Patients with diabetes mellitus that undergo ankle fracture surgery have higher rates of postoperative complications compared to patients without diabetes mellitus. We evaluated the rate of complications in insulin-dependent diabetes mellitus patients, non–insulin-dependent diabetes mellitus patients, and patients without diabetes in the 30-day postoperative period following ankle fracture surgery. We also analyzed hospital length of stay, unplanned readmission, unplanned reoperation, and death. Patients who underwent operative management for ankle fractures between 2012 and 2016 were identified in the American College of Surgeons National Surgical Quality Improvement Program® database using Current Procedural Terminology codes. Multiple logistic regression was implemented. Adjusted odds ratios were calculated along with the 95% confidence interval. A total of 19,547 patients undergoing ankle surgery were identified from 2012 to 2016. Of these patients, 989 (5.06%) had insulin-dependent diabetes mellitus, 1256 (6.43%) had noninsulin-dependent diabetes mellitus, and 17,302 (88.51%) did not have diabetes mellitus. Compared to patients without diabetes, patients with insulin-dependent diabetes mellitus had significantly greater adjusted odds of superficial surgical site infections, deep surgical site infections, osteomyelitis, wound dehiscence, pneumonia, unplanned intubation, mechanical ventilation, urinary tract infection, cardiac arrest, bleeding requiring transfusion, sepsis, hospital length of stay, unplanned readmission, unplanned reoperation, and death following ankle fracture surgery. We demonstrate that insulin-dependent diabetes mellitus is a strong predictor of 30-day postoperative complications, unplanned readmission, unplanned reoperation, and death following ankle fracture surgery.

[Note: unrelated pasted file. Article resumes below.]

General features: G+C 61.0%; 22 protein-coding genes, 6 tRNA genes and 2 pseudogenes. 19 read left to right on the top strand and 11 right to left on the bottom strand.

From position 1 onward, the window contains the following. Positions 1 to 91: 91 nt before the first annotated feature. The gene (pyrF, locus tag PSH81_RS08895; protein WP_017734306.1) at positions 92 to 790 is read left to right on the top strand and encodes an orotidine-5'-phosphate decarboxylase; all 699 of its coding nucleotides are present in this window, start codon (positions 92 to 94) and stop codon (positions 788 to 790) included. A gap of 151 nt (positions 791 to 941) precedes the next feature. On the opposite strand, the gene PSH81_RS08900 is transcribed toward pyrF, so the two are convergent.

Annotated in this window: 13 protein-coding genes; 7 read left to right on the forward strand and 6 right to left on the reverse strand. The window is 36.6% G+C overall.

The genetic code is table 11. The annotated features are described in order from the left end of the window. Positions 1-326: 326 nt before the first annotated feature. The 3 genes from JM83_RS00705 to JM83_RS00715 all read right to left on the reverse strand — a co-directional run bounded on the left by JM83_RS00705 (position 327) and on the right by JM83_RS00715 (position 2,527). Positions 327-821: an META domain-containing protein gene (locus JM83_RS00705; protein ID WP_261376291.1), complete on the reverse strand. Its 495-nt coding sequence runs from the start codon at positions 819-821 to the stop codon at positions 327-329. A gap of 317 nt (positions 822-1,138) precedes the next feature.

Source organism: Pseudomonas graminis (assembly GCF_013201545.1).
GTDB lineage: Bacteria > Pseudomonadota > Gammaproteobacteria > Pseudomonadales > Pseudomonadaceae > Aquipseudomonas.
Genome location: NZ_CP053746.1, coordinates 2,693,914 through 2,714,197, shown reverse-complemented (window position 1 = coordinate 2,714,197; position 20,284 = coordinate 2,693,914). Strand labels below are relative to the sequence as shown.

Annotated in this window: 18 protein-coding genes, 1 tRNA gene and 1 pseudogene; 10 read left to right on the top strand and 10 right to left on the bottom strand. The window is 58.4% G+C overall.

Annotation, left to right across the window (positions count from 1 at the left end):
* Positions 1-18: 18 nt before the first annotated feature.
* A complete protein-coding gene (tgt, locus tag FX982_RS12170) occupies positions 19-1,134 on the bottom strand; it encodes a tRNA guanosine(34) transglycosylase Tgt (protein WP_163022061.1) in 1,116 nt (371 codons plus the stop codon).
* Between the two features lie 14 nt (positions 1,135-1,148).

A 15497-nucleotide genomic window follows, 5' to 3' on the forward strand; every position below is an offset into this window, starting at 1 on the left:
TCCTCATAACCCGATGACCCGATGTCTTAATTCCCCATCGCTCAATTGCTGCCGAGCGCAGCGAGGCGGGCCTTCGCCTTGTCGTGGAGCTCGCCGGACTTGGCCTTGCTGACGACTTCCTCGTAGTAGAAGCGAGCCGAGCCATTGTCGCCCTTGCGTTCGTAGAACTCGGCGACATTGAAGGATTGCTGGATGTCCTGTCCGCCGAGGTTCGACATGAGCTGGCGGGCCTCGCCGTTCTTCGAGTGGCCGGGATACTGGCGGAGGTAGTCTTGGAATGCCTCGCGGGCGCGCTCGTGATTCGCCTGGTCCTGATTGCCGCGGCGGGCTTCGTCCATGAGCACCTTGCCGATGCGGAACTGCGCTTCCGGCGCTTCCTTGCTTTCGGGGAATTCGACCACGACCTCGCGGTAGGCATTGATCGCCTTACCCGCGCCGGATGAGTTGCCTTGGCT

- ankle fracture
- insulin-independent diabetes mellitus
ASJC Scopus subject areas
- Orthopedics and Sports Medicine